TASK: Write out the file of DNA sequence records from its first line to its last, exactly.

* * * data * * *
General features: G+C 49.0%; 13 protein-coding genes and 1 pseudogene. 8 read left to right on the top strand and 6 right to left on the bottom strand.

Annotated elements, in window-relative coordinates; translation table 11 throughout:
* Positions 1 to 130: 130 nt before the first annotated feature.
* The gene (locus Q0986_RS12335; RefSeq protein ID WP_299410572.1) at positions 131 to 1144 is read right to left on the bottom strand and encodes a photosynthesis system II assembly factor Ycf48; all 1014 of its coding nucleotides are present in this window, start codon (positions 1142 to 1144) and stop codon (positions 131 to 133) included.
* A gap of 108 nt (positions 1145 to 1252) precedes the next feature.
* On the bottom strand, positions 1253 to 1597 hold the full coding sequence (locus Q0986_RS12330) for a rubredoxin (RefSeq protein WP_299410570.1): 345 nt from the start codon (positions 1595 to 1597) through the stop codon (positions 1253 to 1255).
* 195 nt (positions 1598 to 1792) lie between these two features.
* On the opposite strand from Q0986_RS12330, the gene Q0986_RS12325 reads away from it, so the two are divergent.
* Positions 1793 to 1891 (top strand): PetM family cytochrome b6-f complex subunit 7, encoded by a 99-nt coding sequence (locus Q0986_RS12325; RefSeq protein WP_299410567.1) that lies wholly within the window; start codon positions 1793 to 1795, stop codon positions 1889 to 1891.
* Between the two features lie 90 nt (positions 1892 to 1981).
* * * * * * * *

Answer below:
General features: G+C 49.0%; 13 protein-coding genes and 1 pseudogene. 8 read left to right on the top strand and 6 right to left on the bottom strand.

Annotated elements, in window-relative coordinates; translation table 11 throughout:
* Positions 1 to 130: 130 nt before the first annotated feature.
* The gene (locus Q0986_RS12335; RefSeq protein ID WP_299410572.1) at positions 131 to 1144 is read right to left on the bottom strand and encodes a photosynthesis system II assembly factor Ycf48; all 1014 of its coding nucleotides are present in this window, start codon (positions 1142 to 1144) and stop codon (positions 131 to 133) included.
* A gap of 108 nt (positions 1145 to 1252) precedes the next feature.
* On the bottom strand, positions 1253 to 1597 hold the full coding sequence (locus Q0986_RS12330) for a rubredoxin (RefSeq protein WP_299410570.1): 345 nt from the start codon (positions 1595 to 1597) through the stop codon (positions 1253 to 1255).
* 195 nt (positions 1598 to 1792) lie between these two features.
* On the opposite strand from Q0986_RS12330, the gene Q0986_RS12325 reads away from it, so the two are divergent.
* Positions 1793 to 1891 (top strand): PetM family cytochrome b6-f complex subunit 7, encoded by a 99-nt coding sequence (locus Q0986_RS12325; RefSeq protein WP_299410567.1) that lies wholly within the window; start codon positions 1793 to 1795, stop codon positions 1889 to 1891.
* Between the two features lie 90 nt (positions 1892 to 1981).